“At two months, on immunohistochemistry, nearly all of the animals at this point were demonstrating evidence of partial reinnervation of the adductor complex,” Dr. Halum said. At four months, there was less of a difference on laryngeal electromyography, but there was a different story in the immunohistochemistry evaluation; the team found that eight of the stem-cell treated animals had over 66 percent motor endplates with nerve contact.
The findings could be a launching pad for further use of neurotrophic factor with stem cells, Dr. Halum said. “The study really just serves as a proof of concept,” she said. “It proves that we can have efficient selective delivery of neurotrophic factor with our stem cell vectors. We found a wide variety of spontaneous reinnervation patterns that were enhanced with the stem cell-treated animals.”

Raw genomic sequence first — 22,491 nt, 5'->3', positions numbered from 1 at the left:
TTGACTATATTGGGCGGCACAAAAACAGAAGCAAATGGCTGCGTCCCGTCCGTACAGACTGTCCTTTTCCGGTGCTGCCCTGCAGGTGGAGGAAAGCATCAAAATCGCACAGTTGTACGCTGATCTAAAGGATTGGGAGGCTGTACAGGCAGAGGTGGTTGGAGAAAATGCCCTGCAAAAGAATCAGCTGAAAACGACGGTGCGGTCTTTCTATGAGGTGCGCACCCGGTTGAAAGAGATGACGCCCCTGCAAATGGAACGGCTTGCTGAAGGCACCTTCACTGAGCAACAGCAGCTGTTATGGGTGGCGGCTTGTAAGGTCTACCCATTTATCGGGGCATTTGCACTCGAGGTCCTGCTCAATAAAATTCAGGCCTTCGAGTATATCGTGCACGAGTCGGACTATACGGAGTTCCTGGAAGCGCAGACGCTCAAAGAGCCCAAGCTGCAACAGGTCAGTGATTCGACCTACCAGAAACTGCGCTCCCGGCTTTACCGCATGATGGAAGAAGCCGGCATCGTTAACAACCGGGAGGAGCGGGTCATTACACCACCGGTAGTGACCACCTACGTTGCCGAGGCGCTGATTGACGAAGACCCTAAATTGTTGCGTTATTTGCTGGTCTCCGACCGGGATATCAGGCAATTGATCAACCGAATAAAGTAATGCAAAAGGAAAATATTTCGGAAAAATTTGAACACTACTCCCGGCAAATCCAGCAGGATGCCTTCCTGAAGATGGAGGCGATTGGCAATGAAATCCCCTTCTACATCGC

Dr. Halum said that in the future, clinicians may be able to use these stem cell techniques to adjust vocal cord position. “In fact, as new investigators are coming out with ways of developing a tissue-engineered larynx, neurotrophic factor-secreting stem cells could readily be incorporated to guide and direct reinnervation,” she said.